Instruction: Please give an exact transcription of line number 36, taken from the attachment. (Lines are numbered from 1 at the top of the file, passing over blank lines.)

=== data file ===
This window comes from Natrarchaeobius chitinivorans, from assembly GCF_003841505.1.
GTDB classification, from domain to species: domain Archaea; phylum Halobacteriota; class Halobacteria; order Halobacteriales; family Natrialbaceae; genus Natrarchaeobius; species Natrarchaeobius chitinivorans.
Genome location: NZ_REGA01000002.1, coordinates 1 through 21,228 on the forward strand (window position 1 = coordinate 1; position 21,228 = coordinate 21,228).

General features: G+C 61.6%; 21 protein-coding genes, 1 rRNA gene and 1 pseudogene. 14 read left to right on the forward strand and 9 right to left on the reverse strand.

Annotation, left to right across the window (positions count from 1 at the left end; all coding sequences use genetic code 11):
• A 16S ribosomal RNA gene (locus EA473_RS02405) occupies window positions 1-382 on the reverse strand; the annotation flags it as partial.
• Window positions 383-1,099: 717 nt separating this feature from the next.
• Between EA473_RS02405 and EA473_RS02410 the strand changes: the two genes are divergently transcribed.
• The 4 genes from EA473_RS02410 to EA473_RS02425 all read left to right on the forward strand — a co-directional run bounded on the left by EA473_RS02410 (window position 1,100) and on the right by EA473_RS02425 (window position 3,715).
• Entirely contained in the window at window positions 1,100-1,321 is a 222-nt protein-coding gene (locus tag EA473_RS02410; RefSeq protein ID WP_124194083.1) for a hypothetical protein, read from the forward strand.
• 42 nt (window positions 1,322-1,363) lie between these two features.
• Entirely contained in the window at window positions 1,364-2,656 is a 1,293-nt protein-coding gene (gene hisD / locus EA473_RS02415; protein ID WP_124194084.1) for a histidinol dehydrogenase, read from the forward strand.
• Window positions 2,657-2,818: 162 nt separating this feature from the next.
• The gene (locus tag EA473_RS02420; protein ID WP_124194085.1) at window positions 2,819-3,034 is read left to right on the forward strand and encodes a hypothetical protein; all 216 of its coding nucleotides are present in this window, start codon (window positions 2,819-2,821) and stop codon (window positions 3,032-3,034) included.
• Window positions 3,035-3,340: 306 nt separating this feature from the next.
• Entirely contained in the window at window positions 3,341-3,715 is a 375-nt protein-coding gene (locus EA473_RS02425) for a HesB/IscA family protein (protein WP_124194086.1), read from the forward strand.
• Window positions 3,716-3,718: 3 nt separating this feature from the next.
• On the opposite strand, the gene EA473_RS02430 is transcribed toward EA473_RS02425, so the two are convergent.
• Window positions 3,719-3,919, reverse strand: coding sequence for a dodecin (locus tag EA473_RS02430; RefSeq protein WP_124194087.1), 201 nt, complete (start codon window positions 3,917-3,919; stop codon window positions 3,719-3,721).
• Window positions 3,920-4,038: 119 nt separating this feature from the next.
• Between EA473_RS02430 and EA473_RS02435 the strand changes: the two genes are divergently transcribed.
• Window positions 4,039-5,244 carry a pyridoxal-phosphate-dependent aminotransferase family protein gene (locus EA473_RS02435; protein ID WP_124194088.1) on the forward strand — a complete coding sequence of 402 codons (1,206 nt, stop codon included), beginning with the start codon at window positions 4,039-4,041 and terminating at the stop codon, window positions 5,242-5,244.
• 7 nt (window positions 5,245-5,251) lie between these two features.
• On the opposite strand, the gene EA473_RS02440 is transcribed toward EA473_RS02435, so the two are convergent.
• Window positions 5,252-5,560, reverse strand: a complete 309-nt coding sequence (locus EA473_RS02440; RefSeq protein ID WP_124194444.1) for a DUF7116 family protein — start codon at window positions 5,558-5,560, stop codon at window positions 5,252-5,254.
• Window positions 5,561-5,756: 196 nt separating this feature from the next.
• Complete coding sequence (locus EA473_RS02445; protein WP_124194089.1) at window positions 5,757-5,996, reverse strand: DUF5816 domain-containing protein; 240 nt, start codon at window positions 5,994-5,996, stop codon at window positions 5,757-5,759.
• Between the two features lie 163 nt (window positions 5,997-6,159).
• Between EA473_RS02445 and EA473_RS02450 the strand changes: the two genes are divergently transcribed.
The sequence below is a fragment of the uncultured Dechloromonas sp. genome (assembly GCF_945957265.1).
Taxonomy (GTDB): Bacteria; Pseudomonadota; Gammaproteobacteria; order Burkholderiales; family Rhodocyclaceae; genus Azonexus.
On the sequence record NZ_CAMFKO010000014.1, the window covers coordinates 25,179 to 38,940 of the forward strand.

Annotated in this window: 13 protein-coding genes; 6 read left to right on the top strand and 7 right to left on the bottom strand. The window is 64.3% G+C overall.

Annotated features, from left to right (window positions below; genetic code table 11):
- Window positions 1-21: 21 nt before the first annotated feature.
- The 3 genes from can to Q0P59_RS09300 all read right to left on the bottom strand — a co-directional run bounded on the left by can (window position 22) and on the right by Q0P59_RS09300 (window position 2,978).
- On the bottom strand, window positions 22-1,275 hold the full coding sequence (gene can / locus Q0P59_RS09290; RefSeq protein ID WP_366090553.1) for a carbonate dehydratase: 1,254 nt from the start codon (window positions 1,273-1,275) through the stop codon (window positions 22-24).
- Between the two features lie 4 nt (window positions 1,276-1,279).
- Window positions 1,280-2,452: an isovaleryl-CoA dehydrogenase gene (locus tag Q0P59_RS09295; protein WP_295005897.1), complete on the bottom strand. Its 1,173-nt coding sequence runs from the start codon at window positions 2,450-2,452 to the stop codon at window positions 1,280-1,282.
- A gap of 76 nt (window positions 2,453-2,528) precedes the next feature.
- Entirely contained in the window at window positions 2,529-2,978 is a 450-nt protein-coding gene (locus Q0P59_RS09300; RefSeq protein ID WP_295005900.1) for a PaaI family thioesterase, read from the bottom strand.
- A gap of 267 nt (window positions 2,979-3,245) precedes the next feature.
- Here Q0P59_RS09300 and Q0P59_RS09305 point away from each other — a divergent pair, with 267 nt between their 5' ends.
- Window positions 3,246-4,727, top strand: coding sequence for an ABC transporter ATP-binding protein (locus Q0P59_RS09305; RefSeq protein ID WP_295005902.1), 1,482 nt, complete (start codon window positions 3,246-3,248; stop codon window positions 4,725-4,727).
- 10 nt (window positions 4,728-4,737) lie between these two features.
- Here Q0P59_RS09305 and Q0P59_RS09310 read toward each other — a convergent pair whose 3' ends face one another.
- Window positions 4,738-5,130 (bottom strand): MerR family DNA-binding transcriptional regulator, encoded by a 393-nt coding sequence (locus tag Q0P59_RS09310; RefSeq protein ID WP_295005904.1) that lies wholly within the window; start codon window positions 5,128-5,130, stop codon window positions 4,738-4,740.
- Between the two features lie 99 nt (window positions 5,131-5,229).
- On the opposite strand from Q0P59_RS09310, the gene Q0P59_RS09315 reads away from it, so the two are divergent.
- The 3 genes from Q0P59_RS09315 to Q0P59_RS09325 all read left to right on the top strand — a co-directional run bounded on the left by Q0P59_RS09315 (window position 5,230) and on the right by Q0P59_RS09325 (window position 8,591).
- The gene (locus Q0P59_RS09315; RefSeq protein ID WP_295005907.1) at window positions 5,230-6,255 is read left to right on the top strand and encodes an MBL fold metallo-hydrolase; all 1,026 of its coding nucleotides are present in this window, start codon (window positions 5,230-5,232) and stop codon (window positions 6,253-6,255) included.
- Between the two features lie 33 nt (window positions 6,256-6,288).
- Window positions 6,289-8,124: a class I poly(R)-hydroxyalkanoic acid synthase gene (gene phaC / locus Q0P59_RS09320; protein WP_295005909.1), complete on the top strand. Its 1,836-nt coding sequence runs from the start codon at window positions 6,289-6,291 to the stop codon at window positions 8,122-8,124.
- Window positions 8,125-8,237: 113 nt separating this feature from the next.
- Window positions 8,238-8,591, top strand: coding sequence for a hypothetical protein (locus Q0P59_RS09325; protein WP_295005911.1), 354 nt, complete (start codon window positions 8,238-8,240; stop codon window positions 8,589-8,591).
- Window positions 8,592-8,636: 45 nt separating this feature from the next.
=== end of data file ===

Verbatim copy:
- The 3 genes from can to Q0P59_RS09300 all read right to left on the bottom strand — a co-directional run bounded on the left by can (window position 22) and on the right by Q0P59_RS09300 (window position 2,978).